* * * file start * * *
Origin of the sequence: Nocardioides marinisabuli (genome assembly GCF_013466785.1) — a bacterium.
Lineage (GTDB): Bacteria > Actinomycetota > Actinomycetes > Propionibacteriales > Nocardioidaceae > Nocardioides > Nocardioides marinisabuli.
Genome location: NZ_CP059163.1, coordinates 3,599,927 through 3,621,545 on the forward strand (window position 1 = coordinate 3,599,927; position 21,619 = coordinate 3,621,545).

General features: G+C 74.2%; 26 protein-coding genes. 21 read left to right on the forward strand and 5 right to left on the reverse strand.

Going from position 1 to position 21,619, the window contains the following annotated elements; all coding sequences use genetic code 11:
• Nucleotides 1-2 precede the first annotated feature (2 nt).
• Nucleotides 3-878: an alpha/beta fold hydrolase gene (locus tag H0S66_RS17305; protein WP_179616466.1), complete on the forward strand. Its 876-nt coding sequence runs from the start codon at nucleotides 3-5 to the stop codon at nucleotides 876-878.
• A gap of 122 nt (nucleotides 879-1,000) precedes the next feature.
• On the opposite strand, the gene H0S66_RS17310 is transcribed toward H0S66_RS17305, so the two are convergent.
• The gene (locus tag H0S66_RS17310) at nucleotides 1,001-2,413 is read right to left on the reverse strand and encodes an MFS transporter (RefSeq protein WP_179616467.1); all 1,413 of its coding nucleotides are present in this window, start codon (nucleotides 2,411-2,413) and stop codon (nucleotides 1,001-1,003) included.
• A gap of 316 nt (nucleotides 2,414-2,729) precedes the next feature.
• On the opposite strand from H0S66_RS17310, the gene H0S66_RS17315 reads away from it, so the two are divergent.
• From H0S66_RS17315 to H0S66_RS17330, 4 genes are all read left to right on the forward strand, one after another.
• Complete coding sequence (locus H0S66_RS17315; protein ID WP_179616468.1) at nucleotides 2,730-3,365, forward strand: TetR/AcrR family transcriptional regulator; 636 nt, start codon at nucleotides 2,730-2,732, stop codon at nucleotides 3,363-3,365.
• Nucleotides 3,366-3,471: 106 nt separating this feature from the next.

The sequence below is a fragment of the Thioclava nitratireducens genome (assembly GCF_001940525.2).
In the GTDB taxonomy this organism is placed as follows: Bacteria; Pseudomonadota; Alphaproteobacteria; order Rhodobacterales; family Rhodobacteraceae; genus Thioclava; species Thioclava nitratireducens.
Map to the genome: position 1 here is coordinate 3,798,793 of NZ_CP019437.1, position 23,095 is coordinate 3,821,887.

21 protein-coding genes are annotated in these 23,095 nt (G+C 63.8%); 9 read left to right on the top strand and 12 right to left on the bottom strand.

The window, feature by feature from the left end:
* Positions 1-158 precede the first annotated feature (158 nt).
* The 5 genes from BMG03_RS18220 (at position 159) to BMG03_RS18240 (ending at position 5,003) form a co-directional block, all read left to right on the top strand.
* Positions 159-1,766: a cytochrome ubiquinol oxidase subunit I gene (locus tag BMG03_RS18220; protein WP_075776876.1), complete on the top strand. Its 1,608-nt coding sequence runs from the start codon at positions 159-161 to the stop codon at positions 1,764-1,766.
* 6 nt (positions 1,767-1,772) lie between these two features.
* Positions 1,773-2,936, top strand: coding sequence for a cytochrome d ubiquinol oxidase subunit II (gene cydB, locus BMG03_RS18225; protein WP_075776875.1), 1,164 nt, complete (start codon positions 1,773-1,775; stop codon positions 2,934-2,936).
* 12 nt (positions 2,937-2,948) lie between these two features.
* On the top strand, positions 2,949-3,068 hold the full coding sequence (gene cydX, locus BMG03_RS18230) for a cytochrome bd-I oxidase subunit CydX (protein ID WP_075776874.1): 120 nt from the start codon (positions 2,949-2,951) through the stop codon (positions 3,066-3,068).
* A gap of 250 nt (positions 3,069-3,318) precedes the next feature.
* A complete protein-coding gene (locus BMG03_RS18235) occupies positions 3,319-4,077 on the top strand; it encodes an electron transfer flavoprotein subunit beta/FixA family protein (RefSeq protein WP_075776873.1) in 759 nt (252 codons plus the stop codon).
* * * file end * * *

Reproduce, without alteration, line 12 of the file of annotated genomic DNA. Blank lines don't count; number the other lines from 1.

• On the opposite strand from H0S66_RS17310, the gene H0S66_RS17315 reads away from it, so the two are divergent.